No doubt, Samuel was a good minister. His tenure of twenty-two years is unmatched in the church’s history. For me, though, following in Chapman’s footsteps is next to impossible. The words ‘rugged’, ‘manly’ and ‘decisive’ are just not me. Ask even my most affirming friends. The truth is, by every instinct I know, I am timid and risk-averse. I naturally shrink back from conflict and would prefer to be led than to lead. As for “the master of a hundred forges”, more likely I’m known as the maker of one pavlova and a good cup of tea.

Despite all of this, through decades of experience I’ve learned that Christian ministry necessitates a good dose of courage. From all of us. Not all the time, but often enough. There is no getting around it — whatever our personality, style or stature, whatever our preferences or theological leanings, effective leadership routinely requires that we step up, not back.

Frankly, stepping up is hard, especially in the current political and religious climate. As many have, I have experienced the pile-ons of social media. The bruising can be painful. Even more, feeling the displeasure of those in our own circle can be devastating. Stepping back is all we want to do.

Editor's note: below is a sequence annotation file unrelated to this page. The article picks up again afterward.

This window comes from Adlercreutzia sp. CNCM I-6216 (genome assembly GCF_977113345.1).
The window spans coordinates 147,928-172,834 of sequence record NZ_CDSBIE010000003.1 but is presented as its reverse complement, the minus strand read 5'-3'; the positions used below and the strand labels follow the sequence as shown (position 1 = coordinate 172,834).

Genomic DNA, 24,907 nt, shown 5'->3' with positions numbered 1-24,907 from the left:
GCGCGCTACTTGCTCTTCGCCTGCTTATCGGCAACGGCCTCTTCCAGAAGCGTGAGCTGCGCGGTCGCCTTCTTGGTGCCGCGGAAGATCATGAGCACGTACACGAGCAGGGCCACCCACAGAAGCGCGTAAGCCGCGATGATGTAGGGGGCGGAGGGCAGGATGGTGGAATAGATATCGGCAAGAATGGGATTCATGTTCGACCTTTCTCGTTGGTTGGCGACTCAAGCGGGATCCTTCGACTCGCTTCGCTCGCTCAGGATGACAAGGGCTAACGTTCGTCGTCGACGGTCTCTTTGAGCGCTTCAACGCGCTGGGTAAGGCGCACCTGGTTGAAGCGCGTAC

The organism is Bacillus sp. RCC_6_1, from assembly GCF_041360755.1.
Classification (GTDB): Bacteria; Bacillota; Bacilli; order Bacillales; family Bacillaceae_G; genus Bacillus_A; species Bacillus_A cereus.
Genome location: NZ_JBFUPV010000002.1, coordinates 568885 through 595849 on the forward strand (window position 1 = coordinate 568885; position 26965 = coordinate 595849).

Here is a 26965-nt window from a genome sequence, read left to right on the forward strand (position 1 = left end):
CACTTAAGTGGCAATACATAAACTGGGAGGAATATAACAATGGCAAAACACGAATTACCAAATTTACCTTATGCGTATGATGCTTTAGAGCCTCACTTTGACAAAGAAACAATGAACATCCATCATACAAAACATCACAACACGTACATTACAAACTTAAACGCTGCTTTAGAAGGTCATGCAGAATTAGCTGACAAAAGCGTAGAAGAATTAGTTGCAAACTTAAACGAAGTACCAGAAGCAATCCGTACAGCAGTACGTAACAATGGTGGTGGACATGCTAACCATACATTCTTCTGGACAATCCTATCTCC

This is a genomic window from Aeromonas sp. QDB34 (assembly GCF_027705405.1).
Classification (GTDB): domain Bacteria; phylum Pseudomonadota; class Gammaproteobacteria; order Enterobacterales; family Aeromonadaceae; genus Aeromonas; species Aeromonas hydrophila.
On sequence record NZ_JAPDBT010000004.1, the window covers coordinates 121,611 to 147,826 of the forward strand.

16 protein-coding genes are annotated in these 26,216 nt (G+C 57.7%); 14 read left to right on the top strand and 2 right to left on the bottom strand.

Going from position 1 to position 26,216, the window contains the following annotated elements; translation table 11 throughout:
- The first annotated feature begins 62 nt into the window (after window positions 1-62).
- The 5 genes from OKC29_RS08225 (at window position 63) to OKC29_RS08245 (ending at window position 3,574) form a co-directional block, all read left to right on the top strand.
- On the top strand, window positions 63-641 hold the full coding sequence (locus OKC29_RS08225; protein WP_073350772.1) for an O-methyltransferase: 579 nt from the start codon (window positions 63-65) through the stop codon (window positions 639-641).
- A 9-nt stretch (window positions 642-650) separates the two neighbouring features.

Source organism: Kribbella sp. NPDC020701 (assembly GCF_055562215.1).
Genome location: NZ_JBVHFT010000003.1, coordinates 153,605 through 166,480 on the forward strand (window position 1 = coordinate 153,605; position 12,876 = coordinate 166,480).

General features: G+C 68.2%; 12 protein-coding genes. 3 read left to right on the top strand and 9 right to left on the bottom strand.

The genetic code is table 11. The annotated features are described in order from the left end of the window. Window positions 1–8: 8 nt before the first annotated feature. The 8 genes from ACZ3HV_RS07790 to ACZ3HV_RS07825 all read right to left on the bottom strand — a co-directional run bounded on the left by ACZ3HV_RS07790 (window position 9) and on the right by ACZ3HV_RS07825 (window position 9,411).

That said, the more I sit with the gospel of Jesus and its implications — the good news of grace that I am called to proclaim — the more I understand how awkward and destabilising that gospel can be and how essential courage is to our living of it. The story of Jesus challenges narratives and assumptions deeply ingrained in us, our churches and our world. And if the experience of Jesus is anything to go by, the consequences of this are most keenly felt by the religious, those within the faith communities and traditions we lead.

Honestly, it is the religious who are most easily threatened by the demanding and far-reaching nature of God’s love. It is this radical and destabilising grace we pastors are called to embody and defend for the sake of the world.

I no more want to be manly and rugged than I want to eat Brussels sprouts for dinner. And I am happy to leave the keen-eyed seafaring to the Samuels of this world. But I do pray for the courage to be a leader of conviction and one who is always willing to declare the love of God, and to defend all those enfolded by it no matter what the cost.